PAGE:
Simon Winchester is such an amazing author that I will read anything he writes—whether I'm interested in the subject or not—just for the joy of the prose. He has a few books on geology, of all things, and they are completely engrossing. I'm eagerly looking forward to reading his The Man who Loved China, but I didn't bring it to Israel because it's a heavy hardback.
Instead, I brought Korea: A Walk through the Land of Miracles, a light paperback.
First published in 1988, the book does not demonstrate Winchester at his best. Large portions are, I'm afraid, quite dull. Other parts—mostly autobiographical ones—are somewhat disturbing. All in all, I'd recommend The Meaning of Everything instead.
But the book did offer me a bit of Shakespeare as we were flying over Iceland. I didn't see much Shakespeare-related film in Israel, but I did read a lot of Shakespearean matter. I didn't expect to find any in Winchester's book; however, there it was.
On his travels, Winchester met a man who surprises him with the sudden question, "Have I told you about my theories about your William Shakespeare?" (142). The section from the man's book (Shakespearean Tragedies Illuminated by Buddhism; or, Around the Philosophy of Retribution of Cause and Effect, Throughts of Dhyana, and Matters of Ignorance was its title, by the way) that Winchester quotes is an interesting instance of East meeting West on Shakespearean grounds:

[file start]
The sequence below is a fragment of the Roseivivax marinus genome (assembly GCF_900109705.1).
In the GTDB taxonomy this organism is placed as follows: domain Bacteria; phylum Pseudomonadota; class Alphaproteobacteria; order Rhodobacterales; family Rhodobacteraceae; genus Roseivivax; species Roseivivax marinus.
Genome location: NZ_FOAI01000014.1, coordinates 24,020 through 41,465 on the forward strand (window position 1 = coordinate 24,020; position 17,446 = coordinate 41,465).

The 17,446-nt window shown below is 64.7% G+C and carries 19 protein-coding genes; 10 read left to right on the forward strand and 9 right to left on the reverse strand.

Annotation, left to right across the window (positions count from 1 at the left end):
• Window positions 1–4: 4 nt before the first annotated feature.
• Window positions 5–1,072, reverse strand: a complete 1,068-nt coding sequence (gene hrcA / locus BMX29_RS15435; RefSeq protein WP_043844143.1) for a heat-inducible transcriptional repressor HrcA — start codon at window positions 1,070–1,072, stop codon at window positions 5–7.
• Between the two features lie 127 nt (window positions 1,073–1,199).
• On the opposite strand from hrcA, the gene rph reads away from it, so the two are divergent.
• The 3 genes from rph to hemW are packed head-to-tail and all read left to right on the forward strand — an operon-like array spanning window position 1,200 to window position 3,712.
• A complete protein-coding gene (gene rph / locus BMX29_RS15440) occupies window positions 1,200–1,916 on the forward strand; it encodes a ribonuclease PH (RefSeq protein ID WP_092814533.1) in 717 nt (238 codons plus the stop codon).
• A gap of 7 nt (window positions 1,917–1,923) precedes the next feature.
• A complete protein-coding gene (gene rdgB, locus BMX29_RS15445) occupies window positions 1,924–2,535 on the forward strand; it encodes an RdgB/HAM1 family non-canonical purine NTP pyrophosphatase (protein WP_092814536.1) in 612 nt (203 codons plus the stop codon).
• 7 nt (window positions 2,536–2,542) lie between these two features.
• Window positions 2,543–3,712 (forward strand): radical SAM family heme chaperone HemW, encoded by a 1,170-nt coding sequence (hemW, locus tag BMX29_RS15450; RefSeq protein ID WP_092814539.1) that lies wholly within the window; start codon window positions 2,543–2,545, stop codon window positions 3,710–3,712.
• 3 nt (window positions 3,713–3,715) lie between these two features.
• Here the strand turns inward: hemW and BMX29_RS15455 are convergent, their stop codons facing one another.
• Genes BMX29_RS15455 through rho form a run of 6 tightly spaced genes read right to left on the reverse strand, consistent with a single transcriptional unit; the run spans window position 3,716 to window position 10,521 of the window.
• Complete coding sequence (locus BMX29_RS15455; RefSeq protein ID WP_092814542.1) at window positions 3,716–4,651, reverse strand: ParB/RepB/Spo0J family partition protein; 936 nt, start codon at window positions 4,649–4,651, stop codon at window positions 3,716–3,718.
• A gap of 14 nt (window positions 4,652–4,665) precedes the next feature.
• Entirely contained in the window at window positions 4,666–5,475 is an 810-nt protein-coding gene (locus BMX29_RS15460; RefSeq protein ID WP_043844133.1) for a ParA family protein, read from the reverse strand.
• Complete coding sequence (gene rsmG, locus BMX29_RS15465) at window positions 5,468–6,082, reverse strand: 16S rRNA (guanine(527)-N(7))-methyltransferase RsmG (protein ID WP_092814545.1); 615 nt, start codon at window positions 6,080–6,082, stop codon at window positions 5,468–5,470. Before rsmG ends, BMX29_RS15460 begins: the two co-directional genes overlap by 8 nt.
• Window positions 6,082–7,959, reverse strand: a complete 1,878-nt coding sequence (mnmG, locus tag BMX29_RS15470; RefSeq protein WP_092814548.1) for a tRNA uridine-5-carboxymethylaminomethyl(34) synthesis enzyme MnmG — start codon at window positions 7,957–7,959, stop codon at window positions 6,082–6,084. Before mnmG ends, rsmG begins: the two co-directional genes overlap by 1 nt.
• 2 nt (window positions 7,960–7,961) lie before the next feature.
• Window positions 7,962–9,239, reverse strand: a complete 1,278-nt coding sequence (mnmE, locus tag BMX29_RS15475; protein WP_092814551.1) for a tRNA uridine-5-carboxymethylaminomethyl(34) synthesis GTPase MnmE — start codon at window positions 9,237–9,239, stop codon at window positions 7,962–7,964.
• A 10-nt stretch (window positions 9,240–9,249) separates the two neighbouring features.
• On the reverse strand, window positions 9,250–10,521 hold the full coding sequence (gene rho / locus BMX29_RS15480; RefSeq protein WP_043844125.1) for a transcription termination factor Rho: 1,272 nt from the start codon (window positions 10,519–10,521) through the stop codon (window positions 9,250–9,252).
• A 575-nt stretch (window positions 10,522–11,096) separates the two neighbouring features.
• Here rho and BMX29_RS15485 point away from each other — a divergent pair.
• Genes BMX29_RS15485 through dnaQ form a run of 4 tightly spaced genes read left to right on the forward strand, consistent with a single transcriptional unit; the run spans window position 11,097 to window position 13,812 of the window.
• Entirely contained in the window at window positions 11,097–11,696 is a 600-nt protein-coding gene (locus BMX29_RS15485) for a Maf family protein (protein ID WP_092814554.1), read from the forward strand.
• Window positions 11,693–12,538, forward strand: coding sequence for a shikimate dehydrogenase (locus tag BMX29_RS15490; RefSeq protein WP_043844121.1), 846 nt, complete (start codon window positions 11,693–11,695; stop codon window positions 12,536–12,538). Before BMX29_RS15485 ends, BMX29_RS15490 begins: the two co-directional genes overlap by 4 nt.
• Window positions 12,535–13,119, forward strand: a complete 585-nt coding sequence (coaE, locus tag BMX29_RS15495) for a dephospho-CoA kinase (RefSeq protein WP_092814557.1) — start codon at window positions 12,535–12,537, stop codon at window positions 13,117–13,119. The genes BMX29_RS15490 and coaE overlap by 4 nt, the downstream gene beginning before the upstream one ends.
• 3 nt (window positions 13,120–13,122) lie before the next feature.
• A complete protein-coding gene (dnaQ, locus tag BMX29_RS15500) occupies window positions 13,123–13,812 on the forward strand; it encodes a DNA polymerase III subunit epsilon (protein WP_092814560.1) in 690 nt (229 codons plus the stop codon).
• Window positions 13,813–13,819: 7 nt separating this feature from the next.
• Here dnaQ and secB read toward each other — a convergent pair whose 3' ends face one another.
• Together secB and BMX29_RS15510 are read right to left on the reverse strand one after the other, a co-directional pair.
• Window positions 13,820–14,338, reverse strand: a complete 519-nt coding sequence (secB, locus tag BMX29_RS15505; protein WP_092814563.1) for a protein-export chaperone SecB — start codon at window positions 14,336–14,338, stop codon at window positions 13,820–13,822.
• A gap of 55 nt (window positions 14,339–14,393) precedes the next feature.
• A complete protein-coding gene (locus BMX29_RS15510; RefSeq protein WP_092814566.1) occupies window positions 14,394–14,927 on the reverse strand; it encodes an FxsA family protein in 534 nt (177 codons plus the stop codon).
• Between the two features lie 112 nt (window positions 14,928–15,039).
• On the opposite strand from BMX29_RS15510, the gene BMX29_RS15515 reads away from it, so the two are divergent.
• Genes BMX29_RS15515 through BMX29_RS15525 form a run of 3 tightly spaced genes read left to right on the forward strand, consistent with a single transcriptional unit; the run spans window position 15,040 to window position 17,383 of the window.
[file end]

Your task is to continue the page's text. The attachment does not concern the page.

In conclusion, Shakespeare showed up the cause and effect of human tragedy so dramatically in his masterpieces, and Buddha told us the way to avoid human tragedy and attain the Pure Land through his whole life of over eighty years. (143)Winchester summaries the thesis in his own words: "William Shakespeare may have been a wise old bird, but he couldn't hold a feather to Buddha, who had wisdom in unrivalled abundance" (143).
The book isn't brilliant, but I enjoyed finding Shakespeare in this seemingly-unlikely place—where Winchester himself found him.
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